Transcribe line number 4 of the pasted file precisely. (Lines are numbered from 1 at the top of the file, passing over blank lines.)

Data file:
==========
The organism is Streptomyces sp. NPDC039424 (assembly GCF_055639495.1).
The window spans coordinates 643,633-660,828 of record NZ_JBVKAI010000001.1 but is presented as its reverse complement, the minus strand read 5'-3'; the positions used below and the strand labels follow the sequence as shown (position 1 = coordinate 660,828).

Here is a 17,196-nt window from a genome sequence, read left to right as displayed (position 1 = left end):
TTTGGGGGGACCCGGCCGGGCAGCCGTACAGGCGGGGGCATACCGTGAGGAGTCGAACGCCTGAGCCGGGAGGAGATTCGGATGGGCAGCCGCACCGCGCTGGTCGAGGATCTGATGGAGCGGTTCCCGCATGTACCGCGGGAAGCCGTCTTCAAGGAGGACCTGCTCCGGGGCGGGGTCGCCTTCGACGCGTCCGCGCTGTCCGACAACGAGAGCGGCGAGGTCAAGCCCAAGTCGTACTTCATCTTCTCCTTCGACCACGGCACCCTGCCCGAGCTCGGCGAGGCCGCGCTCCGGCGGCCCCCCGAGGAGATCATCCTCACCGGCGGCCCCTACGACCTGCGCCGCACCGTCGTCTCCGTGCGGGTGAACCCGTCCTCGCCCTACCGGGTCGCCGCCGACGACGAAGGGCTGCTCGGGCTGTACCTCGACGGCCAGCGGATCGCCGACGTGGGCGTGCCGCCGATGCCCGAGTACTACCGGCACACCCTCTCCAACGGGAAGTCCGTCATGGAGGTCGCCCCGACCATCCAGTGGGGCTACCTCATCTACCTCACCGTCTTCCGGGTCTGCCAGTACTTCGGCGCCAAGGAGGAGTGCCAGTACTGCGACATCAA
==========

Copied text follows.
TTTGGGGGGACCCGGCCGGGCAGCCGTACAGGCGGGGGCATACCGTGAGGAGTCGAACGCCTGAGCCGGGAGGAGATTCGGATGGGCAGCCGCACCGCGCTGGTCGAGGATCTGATGGAGCGGTTCCCGCATGTACCGCGGGAAGCCGTCTTCAAGGAGGACCTGCTCCGGGGCGGGGTCGCCTTCGACGCGTCCGCGCTGTCCGACAACGAGAGCGGCGAGGTCAAGCCCAAGTCGTACTTCATCTTCTCCTTCGACCACGGCACCCTGCCCGAGCTCGGCGAGGCCGCGCTCCGGCGGCCCCCCGAGGAGATCATCCTCACCGGCGGCCCCTACGACCTGCGCCGCACCGTCGTCTCCGTGCGGGTGAACCCGTCCTCGCCCTACCGGGTCGCCGCCGACGACGAAGGGCTGCTCGGGCTGTACCTCGACGGCCAGCGGATCGCCGACGTGGGCGTGCCGCCGATGCCCGAGTACTACCGGCACACCCTCTCCAACGGGAAGTCCGTCATGGAGGTCGCCCCGACCATCCAGTGGGGCTACCTCATCTACCTCACCGTCTTCCGGGTCTGCCAGTACTTCGGCGCCAAGGAGGAGTGCCAGTACTGCGACATCAA